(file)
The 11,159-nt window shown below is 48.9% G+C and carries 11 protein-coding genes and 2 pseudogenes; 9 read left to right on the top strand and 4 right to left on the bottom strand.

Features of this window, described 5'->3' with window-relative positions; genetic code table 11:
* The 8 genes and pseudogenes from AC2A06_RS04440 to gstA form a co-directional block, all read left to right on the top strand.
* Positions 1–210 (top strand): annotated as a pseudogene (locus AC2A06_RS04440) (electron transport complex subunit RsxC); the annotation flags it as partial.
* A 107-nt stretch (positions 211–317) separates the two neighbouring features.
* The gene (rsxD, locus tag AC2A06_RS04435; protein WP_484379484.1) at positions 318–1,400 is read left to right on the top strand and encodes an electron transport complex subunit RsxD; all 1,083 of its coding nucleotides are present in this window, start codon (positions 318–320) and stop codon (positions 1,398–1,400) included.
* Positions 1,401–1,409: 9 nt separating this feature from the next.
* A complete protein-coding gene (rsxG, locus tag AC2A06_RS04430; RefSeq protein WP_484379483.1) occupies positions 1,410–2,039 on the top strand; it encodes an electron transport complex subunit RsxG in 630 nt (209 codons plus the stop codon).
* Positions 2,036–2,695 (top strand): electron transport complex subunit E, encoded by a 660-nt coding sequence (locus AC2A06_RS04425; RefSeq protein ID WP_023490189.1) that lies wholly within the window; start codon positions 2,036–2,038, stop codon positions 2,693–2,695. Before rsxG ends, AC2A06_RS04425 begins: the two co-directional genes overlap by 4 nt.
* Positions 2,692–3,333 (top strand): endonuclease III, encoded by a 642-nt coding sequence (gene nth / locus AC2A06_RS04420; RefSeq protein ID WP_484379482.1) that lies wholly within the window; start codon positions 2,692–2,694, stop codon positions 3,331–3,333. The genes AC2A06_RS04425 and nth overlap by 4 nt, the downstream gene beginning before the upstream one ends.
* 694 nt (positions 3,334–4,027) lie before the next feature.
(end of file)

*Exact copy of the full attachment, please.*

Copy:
The 11,159-nt window shown below is 48.9% G+C and carries 11 protein-coding genes and 2 pseudogenes; 9 read left to right on the top strand and 4 right to left on the bottom strand.

Features of this window, described 5'->3' with window-relative positions; genetic code table 11:
* The 8 genes and pseudogenes from AC2A06_RS04440 to gstA form a co-directional block, all read left to right on the top strand.
* Positions 1–210 (top strand): annotated as a pseudogene (locus AC2A06_RS04440) (electron transport complex subunit RsxC); the annotation flags it as partial.
* A 107-nt stretch (positions 211–317) separates the two neighbouring features.
* The gene (rsxD, locus tag AC2A06_RS04435; protein WP_484379484.1) at positions 318–1,400 is read left to right on the top strand and encodes an electron transport complex subunit RsxD; all 1,083 of its coding nucleotides are present in this window, start codon (positions 318–320) and stop codon (positions 1,398–1,400) included.
* Positions 1,401–1,409: 9 nt separating this feature from the next.
* A complete protein-coding gene (rsxG, locus tag AC2A06_RS04430; RefSeq protein WP_484379483.1) occupies positions 1,410–2,039 on the top strand; it encodes an electron transport complex subunit RsxG in 630 nt (209 codons plus the stop codon).
* Positions 2,036–2,695 (top strand): electron transport complex subunit E, encoded by a 660-nt coding sequence (locus AC2A06_RS04425; RefSeq protein ID WP_023490189.1) that lies wholly within the window; start codon positions 2,036–2,038, stop codon positions 2,693–2,695. Before rsxG ends, AC2A06_RS04425 begins: the two co-directional genes overlap by 4 nt.
* Positions 2,692–3,333 (top strand): endonuclease III, encoded by a 642-nt coding sequence (gene nth / locus AC2A06_RS04420; RefSeq protein ID WP_484379482.1) that lies wholly within the window; start codon positions 2,692–2,694, stop codon positions 3,331–3,333. The genes AC2A06_RS04425 and nth overlap by 4 nt, the downstream gene beginning before the upstream one ends.
* 694 nt (positions 3,334–4,027) lie before the next feature.